In response to Nessel’s report, Bishop Jeffrey J. Walsh of Gaylord said at a news conference Monday that he wanted to express “deep sorrow and shame” to the victims.

“I humbly offer an apology to each victim survivor who has been violated by anyone affiliated with the Catholic Church. Many of you have suffered in darkness for years, and I am truly sorry for that.”

Walsh said the diocese “fully cooperated” with Nessel’s office and has taken steps to prevent abusers from remaining in the diocese.

Fr Sylvestre Lincoln Obwaka at trial in 2017. A member of the Gaylord Diocese at the time of his alleged abuse, he was acquitted by the courts but not reinstated to ministry. (910 Media Group)

Of the 28 priests and deacons in Nessel’s report, the diocese acknowledged that 14 of them were “credibly accused of abuse of minors.”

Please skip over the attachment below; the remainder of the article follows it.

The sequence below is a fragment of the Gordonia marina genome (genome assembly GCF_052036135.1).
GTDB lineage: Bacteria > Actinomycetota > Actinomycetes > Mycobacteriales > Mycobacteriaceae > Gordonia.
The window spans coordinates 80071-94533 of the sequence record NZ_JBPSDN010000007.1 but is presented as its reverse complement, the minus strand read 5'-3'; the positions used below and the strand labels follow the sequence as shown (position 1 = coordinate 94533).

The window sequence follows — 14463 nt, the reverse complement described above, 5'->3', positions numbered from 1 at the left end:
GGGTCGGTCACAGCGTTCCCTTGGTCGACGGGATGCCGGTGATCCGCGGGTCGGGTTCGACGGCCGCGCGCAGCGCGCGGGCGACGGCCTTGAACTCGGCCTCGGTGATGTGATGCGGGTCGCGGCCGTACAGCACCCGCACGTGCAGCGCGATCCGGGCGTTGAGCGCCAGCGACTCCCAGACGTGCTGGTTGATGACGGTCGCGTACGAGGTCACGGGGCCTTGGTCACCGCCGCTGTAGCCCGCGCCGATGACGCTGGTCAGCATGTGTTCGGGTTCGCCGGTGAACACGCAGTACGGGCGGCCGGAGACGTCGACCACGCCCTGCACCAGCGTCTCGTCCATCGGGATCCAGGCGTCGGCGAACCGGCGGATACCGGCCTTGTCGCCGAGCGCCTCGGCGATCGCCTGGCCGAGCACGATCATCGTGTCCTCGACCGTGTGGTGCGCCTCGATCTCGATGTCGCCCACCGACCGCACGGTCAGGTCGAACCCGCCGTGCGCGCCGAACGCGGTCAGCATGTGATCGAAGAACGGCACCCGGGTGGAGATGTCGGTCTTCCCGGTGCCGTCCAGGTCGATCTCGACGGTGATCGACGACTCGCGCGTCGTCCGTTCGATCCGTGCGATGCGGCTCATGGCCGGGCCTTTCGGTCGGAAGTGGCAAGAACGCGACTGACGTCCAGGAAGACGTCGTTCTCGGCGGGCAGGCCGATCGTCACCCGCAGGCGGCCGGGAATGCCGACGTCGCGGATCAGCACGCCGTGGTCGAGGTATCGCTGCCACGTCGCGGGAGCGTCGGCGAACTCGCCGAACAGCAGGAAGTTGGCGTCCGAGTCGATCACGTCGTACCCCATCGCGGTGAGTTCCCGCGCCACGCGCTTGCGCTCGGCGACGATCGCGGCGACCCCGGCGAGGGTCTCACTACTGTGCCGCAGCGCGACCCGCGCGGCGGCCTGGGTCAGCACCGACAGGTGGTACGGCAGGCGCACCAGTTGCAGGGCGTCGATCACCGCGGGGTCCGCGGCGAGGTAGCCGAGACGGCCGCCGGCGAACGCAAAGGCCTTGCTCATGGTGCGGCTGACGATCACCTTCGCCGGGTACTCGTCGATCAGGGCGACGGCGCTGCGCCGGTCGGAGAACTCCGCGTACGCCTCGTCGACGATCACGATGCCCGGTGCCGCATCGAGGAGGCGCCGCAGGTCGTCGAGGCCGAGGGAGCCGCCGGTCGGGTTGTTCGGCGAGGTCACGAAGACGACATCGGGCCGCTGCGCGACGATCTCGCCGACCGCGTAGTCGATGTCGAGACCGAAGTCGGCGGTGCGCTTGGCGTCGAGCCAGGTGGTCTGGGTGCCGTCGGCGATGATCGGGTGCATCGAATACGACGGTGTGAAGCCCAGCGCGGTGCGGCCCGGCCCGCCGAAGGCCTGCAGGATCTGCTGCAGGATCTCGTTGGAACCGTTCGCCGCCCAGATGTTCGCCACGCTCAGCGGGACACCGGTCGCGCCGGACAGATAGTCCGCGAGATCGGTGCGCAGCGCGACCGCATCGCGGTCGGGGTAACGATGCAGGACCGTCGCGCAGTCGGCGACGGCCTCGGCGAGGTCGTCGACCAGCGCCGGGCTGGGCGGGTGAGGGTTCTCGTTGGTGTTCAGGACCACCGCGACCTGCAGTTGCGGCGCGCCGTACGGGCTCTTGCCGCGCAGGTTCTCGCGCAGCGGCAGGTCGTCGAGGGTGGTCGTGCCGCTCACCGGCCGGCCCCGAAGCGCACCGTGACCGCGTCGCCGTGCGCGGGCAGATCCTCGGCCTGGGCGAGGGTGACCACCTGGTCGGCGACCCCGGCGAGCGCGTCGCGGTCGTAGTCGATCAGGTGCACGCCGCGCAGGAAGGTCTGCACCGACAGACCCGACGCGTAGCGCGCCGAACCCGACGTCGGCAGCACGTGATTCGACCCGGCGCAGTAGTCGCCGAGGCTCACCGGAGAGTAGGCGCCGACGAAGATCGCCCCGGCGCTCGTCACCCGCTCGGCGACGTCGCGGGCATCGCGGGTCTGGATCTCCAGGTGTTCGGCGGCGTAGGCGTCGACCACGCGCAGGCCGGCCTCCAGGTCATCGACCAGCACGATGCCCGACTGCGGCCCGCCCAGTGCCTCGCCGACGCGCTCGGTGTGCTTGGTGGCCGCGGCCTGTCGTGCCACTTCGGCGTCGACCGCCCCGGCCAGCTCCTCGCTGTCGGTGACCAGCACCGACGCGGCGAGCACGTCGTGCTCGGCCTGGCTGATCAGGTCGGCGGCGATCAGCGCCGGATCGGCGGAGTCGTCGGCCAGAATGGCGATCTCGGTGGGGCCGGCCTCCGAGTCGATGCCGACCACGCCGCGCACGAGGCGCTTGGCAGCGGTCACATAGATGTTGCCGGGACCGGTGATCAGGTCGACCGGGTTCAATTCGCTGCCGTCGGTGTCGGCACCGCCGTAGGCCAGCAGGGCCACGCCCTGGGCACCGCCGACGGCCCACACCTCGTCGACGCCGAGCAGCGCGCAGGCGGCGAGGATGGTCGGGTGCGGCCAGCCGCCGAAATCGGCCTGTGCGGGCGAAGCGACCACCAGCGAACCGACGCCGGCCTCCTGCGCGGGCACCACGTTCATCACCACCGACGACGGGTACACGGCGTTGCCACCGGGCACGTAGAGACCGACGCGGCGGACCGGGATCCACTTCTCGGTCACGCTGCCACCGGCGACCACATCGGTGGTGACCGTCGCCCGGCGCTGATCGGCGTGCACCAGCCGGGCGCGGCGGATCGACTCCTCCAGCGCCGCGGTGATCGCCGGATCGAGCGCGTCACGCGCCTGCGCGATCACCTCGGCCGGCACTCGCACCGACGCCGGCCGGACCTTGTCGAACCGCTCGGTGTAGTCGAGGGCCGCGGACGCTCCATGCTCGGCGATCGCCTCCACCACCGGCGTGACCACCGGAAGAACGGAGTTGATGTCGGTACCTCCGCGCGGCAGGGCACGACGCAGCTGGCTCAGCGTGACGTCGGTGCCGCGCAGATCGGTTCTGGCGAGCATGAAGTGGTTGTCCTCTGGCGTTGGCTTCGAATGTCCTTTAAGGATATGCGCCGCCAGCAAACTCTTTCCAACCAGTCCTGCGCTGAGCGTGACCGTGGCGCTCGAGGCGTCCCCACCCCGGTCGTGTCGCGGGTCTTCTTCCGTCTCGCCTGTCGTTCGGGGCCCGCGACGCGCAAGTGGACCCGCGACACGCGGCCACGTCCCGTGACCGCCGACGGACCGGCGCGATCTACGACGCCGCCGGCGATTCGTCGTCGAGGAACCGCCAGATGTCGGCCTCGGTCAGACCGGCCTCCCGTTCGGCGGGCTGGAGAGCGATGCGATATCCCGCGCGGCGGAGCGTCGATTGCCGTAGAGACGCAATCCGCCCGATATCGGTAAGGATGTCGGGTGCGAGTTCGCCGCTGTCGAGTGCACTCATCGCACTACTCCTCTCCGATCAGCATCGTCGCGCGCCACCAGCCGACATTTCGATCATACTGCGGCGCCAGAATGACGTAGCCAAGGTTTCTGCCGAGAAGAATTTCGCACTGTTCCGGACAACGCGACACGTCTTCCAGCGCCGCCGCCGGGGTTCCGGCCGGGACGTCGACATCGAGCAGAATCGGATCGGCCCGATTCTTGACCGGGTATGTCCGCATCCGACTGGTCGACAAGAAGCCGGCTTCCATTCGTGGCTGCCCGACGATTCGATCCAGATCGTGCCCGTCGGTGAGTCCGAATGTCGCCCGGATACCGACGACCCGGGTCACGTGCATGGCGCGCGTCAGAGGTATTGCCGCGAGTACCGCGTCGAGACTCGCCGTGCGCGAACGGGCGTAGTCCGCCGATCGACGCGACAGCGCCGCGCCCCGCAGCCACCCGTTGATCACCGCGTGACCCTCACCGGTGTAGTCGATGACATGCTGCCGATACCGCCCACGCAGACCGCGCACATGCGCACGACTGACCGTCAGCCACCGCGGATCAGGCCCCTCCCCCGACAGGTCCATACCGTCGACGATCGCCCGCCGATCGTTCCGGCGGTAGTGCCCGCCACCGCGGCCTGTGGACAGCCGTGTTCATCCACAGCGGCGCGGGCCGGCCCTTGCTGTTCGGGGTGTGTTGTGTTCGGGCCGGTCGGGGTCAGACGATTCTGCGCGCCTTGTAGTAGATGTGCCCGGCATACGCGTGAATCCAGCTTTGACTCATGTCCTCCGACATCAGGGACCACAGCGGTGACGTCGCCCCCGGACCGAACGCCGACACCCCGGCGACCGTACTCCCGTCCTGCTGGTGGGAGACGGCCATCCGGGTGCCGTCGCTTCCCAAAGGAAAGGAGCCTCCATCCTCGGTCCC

They are Frs Ronald Gronowski, Patrick Barrett, Lionel Harnish, James Holtz, Benedict Marciulionis, Raymond Pilarski, Terrence Raymond, Robert Gordon Smith, John Tupper, Theophane (William) Goett, Denis (Joseph) Hall, Wilbert (Norbert) Hegener, Leo Olschaysken, and Laurus (Raymond) Rhode.

Although most of the cases are decades old, some of them are more recent.

Fr Sylvestre Lincoln Obwaka became a seminarian for the diocese in 2004, following time as a member of the Franciscan Missionaries of Hope (Lyke Community)—a religious community founded in his native Kenya and named after the second Black archbishop in the United States, James P. Lyke, OFM. Obwaka was ordained in Gaylord in 2010.

In January 2017, Obwaka was a pastor at St. Ignatius of Loyola in Rogers City, Michigan, when he invited another priest to celebrate Mass for children at the church. According to prosecutors, Obwaka sexually assaulted the man while both of them were inebriated.

“He started to position himself with my legs over his shoulders and he kept saying ‘f**k me,’” the alleged victim recalled.

“The other thing he kept saying was, ‘You voted for Trump; you want me deported, don’t you?’”